This is apparently supposed to be a comment on today's art world
but the deeper meaning of the work, if any, may be lost on a public which barely recognized Bosch's great work much less the ideas behind it.
In order to understand the new work perhaps it would be a good idea to examine the original.
Art historians have very little documentary evidence, apart from his paintings, with which to reconstruct the life of Hieronymus Bosch or his personality. He was born Jheronimus (or Jeroen) van Aken to a family of Dutch and German painters some time around 1450. He signed some of his paintings with the name Bosch, which may be a reference to his birthplace, believed to be the town of Hertogenbosch (Bois-le-Duc), which is in the south of the present-day Netherlands
If all this seems rather vague then the rest of what we know of his life is equally sketchy. He appears to have been a respected member of the community and a successful artist who received commissions to design stain glass windows, crucifixes, altarpieces and other religious items. Much of this work was destroyed in a wave of Protestant iconoclasm which swept the Netherlands in the sixteenth century. Only a few other details of his life are known other than that, when he died in 1516, he was referred to as a “famous artist.”
If his life is shrouded in mystery it is an open book when compared to his surviving work. An often heard comment from art historians is that Bosh’s oeuvre is so difficult for modern art historians to interpret because the meaning of the symbols, which it is claimed would have been easily comprehensible to the people of his day, have been lost to us over time due to the shift in values from his day to ours.
This is at best a very dubious proposition, particularly since historians have a rather good understanding of the symbology of the medieval art works which preceded Bosch’s paintings and of the Renaissance works that followed. If the artist’s intent had been to communicate with a general audience then a set of symbols which had only a very short intellectual shelf life seems rather counterproductive.
A far more plausible explanation is that the symbols are mysterious precisely because they were intended to be inaccessible except perhaps to a small audience of initiates such as the members of a secret or hermetic society. A group known as Homines Intelligentiae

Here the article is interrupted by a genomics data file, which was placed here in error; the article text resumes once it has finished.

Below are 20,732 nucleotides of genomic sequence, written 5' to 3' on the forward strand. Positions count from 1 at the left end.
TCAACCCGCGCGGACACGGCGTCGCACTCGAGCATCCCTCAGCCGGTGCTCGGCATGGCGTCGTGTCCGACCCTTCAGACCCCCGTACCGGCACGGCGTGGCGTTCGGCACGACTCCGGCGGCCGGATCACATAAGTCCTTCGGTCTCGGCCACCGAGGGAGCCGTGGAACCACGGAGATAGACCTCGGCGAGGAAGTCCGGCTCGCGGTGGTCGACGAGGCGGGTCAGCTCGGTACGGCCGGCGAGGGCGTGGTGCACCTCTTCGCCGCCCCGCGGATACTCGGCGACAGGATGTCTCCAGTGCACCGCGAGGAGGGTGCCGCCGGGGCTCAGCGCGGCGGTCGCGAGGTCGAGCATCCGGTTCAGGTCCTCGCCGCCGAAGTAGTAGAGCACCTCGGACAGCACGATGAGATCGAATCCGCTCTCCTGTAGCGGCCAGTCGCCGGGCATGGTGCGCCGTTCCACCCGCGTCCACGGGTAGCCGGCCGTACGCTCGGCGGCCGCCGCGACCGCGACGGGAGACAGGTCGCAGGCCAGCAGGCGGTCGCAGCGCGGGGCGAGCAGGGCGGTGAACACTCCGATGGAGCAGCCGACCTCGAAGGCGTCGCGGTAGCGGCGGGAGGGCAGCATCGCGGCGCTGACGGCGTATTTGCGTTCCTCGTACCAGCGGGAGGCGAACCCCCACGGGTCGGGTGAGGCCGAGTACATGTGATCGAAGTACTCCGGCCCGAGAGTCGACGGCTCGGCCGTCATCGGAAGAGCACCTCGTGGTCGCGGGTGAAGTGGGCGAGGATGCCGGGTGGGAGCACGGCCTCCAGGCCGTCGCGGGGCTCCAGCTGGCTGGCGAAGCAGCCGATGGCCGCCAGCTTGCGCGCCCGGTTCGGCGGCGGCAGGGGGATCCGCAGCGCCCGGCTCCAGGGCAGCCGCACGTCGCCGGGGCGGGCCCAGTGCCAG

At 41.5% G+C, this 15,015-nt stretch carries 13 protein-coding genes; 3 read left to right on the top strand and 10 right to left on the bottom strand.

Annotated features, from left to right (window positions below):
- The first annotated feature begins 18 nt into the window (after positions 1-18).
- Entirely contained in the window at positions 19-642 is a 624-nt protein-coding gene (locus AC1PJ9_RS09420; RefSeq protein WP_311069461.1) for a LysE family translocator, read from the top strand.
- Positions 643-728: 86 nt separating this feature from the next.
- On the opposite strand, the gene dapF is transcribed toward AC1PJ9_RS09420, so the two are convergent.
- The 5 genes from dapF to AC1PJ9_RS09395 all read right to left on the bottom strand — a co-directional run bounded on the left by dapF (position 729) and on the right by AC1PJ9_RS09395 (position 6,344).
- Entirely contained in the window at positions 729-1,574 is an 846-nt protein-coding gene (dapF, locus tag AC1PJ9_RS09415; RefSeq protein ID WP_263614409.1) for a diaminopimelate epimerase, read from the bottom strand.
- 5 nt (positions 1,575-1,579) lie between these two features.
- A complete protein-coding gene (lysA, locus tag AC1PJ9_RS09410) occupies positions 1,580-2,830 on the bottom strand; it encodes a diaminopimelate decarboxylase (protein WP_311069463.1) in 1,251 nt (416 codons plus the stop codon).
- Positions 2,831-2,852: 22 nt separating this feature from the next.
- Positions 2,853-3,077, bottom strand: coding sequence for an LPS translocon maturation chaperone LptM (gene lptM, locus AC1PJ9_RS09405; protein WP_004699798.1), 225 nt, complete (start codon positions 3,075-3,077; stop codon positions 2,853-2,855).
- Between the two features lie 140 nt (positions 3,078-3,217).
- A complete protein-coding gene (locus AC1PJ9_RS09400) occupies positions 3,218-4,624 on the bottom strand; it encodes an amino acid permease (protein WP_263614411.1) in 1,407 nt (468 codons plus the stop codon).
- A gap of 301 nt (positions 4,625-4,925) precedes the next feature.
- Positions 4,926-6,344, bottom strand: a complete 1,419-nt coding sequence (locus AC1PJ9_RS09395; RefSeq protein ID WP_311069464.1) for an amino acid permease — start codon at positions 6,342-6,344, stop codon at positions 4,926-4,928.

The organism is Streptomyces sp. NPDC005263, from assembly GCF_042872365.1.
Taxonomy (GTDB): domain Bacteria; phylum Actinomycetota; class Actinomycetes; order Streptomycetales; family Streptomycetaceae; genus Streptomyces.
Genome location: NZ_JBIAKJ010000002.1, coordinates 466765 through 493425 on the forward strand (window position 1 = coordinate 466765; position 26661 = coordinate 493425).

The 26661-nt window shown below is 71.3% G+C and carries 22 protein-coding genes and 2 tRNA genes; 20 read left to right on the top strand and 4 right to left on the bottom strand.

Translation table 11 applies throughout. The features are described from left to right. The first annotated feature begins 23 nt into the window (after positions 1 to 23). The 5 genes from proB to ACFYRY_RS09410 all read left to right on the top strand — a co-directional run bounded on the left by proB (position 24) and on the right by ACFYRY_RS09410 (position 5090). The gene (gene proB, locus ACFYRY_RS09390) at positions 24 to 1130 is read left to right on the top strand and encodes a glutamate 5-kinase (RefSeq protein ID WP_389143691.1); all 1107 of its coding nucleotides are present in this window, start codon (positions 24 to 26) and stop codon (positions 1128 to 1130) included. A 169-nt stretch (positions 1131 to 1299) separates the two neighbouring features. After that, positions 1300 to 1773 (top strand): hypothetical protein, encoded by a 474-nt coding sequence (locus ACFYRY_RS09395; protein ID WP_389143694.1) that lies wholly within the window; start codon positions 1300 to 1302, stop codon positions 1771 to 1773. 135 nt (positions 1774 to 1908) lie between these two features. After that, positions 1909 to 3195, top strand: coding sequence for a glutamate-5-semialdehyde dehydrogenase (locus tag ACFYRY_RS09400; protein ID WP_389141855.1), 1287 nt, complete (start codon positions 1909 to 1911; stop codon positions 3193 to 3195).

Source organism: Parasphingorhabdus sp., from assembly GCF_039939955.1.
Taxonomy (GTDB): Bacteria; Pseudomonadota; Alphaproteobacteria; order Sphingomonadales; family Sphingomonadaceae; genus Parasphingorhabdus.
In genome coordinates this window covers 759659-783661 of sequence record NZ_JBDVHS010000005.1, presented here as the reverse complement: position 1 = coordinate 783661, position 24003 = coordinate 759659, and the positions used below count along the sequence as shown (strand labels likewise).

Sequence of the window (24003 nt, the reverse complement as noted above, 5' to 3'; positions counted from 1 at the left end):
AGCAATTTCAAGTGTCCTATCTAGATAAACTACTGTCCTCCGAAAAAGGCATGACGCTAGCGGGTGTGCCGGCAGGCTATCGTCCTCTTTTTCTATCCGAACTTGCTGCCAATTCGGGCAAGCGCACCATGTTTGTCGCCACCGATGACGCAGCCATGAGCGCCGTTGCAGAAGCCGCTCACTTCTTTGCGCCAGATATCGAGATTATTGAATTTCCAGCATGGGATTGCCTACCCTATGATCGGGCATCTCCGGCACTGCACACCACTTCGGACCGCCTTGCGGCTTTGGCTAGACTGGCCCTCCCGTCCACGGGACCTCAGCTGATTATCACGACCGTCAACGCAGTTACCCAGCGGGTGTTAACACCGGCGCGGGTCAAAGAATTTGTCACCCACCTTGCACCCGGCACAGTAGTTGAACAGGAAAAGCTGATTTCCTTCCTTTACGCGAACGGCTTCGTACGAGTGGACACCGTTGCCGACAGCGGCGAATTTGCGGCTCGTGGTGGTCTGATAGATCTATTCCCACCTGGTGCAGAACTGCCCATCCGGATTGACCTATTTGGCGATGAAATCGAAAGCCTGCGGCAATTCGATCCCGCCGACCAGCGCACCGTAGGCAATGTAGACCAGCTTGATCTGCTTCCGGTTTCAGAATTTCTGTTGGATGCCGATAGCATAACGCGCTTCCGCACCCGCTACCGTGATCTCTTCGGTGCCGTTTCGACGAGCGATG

or the “Brothers and Sisters of the Free Spirit,” has been suggested by some historians as the possible patron who commissioned the Millennium triptych. This group was part of a heretical movement that had been spreading throughout Western Europe since the thirteenth century.
The waning of the Middle Ages and the dawn of the Renaissance was a time of great intellectual and spiritual effervescence, new ideas were abroad in the land and the guardians of the old certainties were marshaling their forces to combat them. The Church was still all powerful and it was not wise to question accepted belief publicly.
Secret societies and underground intellectual movements were a common way to avoid direct, and possibly suicidal, conflict with the ecclesial authorities. The Brothers and Sisters of the Free Spirit, while never a fully coalesced movement, drew on a diverse set of ideas browed from a broad range of philosophies including those of the Gnostics, Millennialist and especially the Adamites.
The Adamites had been an offshoot of the Carpocrtian Gnostics in the second century C.E. who preached a sensual mysticism and emancipation from moral law. They called their church “Paradise” and claimed that its members were re-established in Adam and Eve’s state of original innocence. Adamites rejected marriage and practiced “holy nudism.”